• If both of these tips fail and you find yourself doing the bulk of the chores with anger and resentment you can either 1) resign to cleaning (after all, it is your standard, not theirs, you are trying to maintain), or 2) not do anything in the joint space. This takes a great deal of patience and letting go of standards. Sometimes, if the shared space stays dirty and unsightly long enough, you might find they can’t stand it themselves either and they will pick up. This may seem like reverse psychology, however, sometimes it motivates people to move towards betterment without fighting or being up in arms. The key here is if your roommate does finally clean up DO acknowledge their effort and DON’T be sarcastic. You want to reward good behavior.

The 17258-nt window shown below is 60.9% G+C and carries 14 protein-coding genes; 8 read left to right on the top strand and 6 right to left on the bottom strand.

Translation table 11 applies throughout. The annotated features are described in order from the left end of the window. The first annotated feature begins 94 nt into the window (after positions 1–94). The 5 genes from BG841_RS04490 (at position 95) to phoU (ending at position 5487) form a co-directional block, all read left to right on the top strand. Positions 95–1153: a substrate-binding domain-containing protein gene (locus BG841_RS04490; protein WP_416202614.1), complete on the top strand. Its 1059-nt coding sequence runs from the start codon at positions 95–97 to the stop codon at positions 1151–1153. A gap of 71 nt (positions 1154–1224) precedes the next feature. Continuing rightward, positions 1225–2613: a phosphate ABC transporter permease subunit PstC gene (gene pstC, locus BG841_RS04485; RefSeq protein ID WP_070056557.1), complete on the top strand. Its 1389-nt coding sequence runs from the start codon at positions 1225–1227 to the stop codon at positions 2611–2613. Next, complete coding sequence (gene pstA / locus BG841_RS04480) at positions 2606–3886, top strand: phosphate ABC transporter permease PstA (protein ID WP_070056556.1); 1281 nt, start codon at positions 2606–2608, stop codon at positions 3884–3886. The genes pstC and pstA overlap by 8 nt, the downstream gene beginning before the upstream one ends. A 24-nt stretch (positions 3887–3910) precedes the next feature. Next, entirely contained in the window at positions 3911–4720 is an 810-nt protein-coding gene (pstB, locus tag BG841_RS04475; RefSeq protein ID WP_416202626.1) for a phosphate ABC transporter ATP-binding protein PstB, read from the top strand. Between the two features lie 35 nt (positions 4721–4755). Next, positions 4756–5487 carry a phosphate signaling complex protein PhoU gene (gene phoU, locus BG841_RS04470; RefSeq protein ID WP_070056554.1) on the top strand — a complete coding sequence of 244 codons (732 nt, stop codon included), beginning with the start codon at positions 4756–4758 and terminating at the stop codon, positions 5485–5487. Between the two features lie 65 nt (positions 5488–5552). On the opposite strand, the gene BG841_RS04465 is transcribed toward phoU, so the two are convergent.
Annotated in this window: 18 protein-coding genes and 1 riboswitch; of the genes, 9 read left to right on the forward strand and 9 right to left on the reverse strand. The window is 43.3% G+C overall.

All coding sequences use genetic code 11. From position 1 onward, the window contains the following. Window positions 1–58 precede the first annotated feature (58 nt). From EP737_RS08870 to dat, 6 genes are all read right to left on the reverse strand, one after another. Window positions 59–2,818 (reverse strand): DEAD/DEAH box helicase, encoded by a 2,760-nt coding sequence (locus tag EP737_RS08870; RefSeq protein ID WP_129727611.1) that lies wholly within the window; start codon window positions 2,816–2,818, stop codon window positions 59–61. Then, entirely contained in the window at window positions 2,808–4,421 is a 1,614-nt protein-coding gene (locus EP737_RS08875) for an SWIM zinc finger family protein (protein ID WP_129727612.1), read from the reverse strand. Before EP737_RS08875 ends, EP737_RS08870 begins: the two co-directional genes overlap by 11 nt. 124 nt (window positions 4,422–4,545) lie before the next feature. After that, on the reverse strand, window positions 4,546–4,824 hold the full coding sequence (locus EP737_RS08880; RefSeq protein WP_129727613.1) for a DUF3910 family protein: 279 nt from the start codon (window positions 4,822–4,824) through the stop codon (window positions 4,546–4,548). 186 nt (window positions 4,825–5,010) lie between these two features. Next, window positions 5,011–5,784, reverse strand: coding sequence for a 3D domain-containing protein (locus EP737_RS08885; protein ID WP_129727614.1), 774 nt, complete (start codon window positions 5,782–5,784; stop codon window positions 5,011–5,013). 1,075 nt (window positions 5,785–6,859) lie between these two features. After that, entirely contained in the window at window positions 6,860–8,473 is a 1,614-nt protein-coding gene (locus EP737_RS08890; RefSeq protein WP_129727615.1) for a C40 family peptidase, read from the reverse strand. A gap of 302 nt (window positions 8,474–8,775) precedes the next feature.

Finally, life should not be just about the chores. For me, it is not fair for one person to do everything. So, if you’re starting to feel like a maid/butler, then it’s time to set boundaries and tell your roommates or family members how you feel. Life obviously isn’t perfect.  However, it is important to communicate your need for a basic standard of living and encourage a mutually shared space that promotes well-being and uplifting circumstances.

Have a good week,

Ann Margaret Zelenka

Graduate Student Intern

University of Baltimore

Negotiations and Conflict Management M.S. Program

Leave a Reply

Back to School: Tackling Roommate Disputes

Roommate ProblemsWhen I was pursing undergrad, my friends often came to me with roommate conflicts. When you prepare to go away to college, you talk to your parents about the supplies you will need, how bills will be paid, and map out your plans for when you will visit again. But you don’t talk to your parents about what you will do when your roommate is messy, eats your food, or just has a different lifestyle than you.